2002 Progress Report: Endocrine Disruptors and Testis DevelopmentEPA Grant Number: R827405
Title: Endocrine Disruptors and Testis Development
Investigators: Skinner, Michael K.
Institution: Washington State University
EPA Project Officer: Louie, Nica
Project Period: August 1, 1999 through July 31, 2002
Project Period Covered by this Report: August 1, 2001 through July 31, 2002
Project Amount: $534,583
RFA: Endocrine Disruptors (1999) RFA Text | Recipients Lists
Research Category: Economics and Decision Sciences , Endocrine Disruptors , Health , Safer Chemicals
This research project is designed to develop a better understanding of how endocrine disruptors influence testis development and function. Of particular interest are the cell-cell interactions that regulate testis growth, size, and morphogenesis, which directly influence male fertility and sperm production. Sertoli cells are the epithelial cells responsible for the onset of embryonic testis development and maintenance of spermatogenesis in the adult testis. Preliminary research has demonstrated that two families of paracrine growth factors directly influence testis development and function. The hypothesis tested is that endocrine disruptors effect locally produced paracrine growth factors that are essential for testicular cell growth and differentiation during embryonic and postnatal testis development, and this directly influences male fertility and sperm production in the adult.
Abnormal testis development and male infertility caused by endocrine disruptors may, in part, be an effect of inappropriate control of testicular cell growth and differentiation during development. Preliminary studies indicate that the transforming growth factor families are critical for the embryonic testis growth. Preliminary studies also indicate that the neurotropin family of factors (i.e., NT3) has a critical role in the morphogenesis of testis development (i.e., sex cord or seminiferous tubule formation). The specific objectives of this research project are to: (1) investigate the effects of endocrine disruptors on the transforming growth factor families during testis development; (2) investigate the effects of endocrine disruptors on the neurotropin growth factor family during testis development; and (3) investigate the physiological effects of these endocrine disruptors during testis development on male fertility.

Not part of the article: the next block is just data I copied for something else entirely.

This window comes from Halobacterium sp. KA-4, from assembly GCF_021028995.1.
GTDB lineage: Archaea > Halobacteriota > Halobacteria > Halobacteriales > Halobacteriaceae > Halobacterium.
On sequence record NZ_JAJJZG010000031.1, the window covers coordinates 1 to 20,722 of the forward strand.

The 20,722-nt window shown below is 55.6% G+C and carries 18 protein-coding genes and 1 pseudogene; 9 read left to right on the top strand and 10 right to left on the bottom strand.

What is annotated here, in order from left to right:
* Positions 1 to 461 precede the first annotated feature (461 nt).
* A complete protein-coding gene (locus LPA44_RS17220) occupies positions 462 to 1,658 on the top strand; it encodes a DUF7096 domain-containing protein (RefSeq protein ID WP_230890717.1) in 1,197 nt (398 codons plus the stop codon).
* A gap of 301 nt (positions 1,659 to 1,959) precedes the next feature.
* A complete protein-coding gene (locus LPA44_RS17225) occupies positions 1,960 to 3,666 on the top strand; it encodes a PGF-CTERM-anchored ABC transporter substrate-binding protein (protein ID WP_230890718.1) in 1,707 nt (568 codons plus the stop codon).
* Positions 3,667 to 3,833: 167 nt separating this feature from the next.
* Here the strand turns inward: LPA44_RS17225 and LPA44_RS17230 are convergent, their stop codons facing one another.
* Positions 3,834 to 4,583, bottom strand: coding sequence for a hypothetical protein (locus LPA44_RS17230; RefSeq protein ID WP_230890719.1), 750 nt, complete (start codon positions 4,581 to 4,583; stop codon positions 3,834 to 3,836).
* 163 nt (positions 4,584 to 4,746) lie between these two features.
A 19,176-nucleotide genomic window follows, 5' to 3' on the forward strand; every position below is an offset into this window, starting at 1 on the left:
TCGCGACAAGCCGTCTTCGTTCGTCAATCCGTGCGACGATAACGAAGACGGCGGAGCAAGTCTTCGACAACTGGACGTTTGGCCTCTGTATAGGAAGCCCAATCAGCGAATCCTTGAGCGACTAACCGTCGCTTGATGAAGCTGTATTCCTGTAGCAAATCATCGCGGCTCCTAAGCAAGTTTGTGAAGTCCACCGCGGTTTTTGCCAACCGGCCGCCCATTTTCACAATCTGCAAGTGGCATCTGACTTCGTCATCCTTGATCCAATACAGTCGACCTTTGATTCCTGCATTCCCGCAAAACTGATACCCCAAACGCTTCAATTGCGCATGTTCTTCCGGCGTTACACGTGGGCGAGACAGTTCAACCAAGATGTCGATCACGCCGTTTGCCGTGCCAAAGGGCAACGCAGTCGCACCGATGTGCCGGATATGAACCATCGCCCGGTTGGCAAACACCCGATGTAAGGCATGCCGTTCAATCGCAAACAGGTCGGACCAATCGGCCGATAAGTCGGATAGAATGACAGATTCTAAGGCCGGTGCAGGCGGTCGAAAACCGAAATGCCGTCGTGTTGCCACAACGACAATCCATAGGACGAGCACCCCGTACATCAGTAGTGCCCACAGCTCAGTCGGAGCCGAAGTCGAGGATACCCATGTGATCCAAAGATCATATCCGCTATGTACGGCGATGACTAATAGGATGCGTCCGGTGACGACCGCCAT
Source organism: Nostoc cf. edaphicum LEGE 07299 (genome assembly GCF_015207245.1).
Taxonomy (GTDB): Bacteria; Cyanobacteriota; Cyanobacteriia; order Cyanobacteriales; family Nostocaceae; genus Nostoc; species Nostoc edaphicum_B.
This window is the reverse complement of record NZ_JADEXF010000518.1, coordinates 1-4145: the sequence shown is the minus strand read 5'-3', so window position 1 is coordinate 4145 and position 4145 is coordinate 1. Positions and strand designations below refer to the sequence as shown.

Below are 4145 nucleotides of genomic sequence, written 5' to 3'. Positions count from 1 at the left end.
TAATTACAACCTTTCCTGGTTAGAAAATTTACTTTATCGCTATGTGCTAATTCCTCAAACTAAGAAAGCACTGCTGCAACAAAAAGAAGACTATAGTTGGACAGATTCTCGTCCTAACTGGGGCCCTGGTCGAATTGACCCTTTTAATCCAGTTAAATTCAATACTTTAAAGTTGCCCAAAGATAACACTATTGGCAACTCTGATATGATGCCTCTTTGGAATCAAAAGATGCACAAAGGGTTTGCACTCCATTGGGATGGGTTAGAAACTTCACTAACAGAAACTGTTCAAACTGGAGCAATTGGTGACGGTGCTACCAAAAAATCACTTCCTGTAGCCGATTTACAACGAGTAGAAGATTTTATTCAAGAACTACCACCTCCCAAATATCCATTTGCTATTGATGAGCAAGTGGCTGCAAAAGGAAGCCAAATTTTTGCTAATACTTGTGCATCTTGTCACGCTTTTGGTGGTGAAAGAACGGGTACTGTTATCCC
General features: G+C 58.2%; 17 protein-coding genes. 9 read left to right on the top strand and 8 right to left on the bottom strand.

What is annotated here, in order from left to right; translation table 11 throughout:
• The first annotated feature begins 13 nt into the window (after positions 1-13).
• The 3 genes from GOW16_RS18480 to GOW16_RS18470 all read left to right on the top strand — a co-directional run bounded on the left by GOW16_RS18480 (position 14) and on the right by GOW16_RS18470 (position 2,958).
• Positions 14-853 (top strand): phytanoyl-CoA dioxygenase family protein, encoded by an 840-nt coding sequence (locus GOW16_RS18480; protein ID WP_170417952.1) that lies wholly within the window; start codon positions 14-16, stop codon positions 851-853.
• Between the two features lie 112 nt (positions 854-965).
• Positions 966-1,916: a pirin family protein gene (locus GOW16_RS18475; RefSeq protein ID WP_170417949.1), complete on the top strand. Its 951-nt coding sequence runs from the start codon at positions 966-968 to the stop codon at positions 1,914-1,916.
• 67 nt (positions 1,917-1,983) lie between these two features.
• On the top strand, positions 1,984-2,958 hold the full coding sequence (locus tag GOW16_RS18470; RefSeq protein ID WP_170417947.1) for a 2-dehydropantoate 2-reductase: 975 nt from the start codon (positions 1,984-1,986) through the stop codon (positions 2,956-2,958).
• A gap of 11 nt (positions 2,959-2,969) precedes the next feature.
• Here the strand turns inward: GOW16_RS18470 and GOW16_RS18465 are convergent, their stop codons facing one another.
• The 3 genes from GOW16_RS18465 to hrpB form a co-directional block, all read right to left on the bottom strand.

The completion of these studies will provide insight into the mechanisms that endocrine disruptors influence testis growth and function. Testicular cell growth and differentiation are essential for embryonic, prepubertal, pubertal, and adult testis function. Abnormal control of critical cell-cell interactions after treatment with endocrine disruptors is anticipated to result in male infertility. Inappropriate expression of the growth factors or receptors will result in subfertile males. Therefore, observations from the current research project will provide an understanding of the actions of endocrine disruptors on testis development and function. We intend to determine how environmental toxins with estrogenic (e.g., methoxychlor [MXC]) and anti-androgenic (e.g., vinclozoline) activities may impair male fertility by adversely affecting gonadal neurotropins and transforming growth factors.
The methods developed to assess the transforming growth factor (TGF) gene expression and protein expression have been utilized, along with the embryonic testis organ culture system developed to examine the effects of methoxychlor on mRNA levels. MXC at 0.2 µM suppresses TGF and epidermal growth factor (EGF) receptor mRNA levels. Currently, the TGF isoforms also are being investigated. The actions of methoxychlor and its metabolite hydroxyphenyl-1,1,1-trichloroethane (HPTE) on testis development have been established as shown in the publications below. The actions of vinclozoline also are being examined.
The methods developed to assess neurotropin gene expression have been utilized to examine the actions of methoxychlor. MXC suppressed NT3 and trkC mRNA levels. This correlated with methoxychlor’s ability to block cord formation in the developing testis and influence cell migrations. This now is being investigated more thoroughly and the actions of vinclozoline are being examined.
In vivo experiments with exposure of gestating mothers to methoxychlor demonstrated effects on the F1 generation. We noted a reduction in sperm function and increased spermatogenic cell apoptosis. Preliminary observations that this effect may be transgenerational have been obtained for F2 and F3 generations. Studies show this may be an effect of methylation status of the germ-line.
The future activities of this research project are to: (1) complete analysis of the effects on TGF, TGF1, TGF 2, and TGF 3 expression and relevant receptors with methoxychlor and vinclozoline. Correlate with morphologic and functional changes in embryonic testis development; (2) complete analysis of effects on all neurotropins and receptors with vinclozoline; and (3) extend analysis to F1, F2, and F3 generations to assess epigenetic effects on germ-line population through methylation studies.